There’s a thoughtful piece published this morning about Summer jobs.
It reminds us the harsh, blue-collar stuff we often did in our teens and early 20’s paid real cash and valuable dividend that can go unnoticed.
Three cases in point: A young immigrant woman works her ass off in a drycleaning shop surrounded by rude chemicals and even ruder customers, going on to a 30 year career guiding a legendary global fashion brand.
The offpsring worked in a noisy-greasy-nasty-hectic burger shop, coming home exhausted and smelling of fried food every night, her hair and skin a greasy mess.
Today she consults to the world’s brands on their
interactive web presence.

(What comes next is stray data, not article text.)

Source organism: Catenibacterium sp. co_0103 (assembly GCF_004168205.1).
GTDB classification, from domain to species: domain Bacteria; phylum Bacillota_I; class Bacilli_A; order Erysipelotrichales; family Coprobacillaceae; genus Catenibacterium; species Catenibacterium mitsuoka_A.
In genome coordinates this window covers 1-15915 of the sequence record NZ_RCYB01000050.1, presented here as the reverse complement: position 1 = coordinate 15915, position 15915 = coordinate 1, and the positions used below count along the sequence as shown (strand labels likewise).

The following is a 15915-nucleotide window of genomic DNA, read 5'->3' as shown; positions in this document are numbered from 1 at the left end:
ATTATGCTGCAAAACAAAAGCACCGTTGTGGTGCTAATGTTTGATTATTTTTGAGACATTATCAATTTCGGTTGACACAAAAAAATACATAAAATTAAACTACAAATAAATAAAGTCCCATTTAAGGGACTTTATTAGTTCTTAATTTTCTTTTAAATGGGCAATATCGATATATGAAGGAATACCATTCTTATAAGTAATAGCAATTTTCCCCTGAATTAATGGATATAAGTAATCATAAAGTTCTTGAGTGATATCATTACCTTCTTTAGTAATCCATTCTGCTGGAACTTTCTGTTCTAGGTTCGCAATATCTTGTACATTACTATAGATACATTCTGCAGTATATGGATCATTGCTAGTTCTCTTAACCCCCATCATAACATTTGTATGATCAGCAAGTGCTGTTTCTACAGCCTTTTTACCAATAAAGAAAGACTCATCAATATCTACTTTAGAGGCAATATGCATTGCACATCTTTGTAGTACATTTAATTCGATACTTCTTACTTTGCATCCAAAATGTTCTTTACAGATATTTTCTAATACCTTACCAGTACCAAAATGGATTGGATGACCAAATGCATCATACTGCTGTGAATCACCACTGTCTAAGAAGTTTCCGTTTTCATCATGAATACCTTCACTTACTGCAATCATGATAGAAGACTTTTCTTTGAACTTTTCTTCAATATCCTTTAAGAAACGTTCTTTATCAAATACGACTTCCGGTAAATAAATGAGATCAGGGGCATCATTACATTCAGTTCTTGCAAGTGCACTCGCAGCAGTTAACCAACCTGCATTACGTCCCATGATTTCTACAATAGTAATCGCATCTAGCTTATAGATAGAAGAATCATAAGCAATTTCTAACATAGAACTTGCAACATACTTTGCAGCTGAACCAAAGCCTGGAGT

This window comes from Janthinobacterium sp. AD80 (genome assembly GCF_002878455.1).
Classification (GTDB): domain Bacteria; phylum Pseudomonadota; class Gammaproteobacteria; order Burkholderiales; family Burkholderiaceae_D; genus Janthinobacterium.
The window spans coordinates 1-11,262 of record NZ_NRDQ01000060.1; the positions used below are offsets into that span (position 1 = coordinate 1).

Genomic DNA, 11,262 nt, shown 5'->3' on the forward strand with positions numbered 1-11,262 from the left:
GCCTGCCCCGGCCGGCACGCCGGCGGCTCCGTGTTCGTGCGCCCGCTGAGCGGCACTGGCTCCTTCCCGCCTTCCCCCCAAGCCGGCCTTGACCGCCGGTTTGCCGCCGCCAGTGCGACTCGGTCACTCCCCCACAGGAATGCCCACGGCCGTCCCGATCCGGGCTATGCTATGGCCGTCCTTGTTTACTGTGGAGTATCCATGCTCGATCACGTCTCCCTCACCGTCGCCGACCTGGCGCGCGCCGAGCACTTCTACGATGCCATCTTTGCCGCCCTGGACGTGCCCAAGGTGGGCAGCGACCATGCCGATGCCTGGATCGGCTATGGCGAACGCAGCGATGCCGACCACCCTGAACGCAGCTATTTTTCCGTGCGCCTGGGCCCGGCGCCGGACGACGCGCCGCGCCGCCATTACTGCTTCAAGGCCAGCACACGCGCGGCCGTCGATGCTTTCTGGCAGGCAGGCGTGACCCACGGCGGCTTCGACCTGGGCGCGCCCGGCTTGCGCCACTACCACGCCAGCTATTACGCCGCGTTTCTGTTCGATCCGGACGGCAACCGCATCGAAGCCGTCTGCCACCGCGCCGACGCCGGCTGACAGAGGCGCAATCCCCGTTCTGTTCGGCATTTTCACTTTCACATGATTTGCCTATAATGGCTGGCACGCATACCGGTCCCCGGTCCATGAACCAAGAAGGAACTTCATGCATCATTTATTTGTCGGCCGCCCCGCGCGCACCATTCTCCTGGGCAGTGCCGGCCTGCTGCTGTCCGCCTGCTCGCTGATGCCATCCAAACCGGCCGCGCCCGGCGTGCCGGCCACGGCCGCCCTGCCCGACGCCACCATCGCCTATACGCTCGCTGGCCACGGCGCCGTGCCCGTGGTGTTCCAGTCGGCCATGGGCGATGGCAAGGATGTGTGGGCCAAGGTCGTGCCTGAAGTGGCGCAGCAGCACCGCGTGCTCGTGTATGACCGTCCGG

I mixed concrete for a stone mason in freezing winter, so cold I had to add antifreeze to the water.
First my fingers, then my hands grew so numb from hypothermia I eventually couldn’t feel the coarse cinderblocks on my raw fingertips.
I didn’t want to do that for the rest of my life.
So I wound up bouncing back and forth across the Atlantic for 20 years, splashing light around in museums and fashion events and the occasional trade show.
The point is, in each case we were taught important lessons about working hard for a living.
If you can remember something similar
you are a better person for the drive and the character you gained.
I’ll bet today you can always feel your fingertips, too.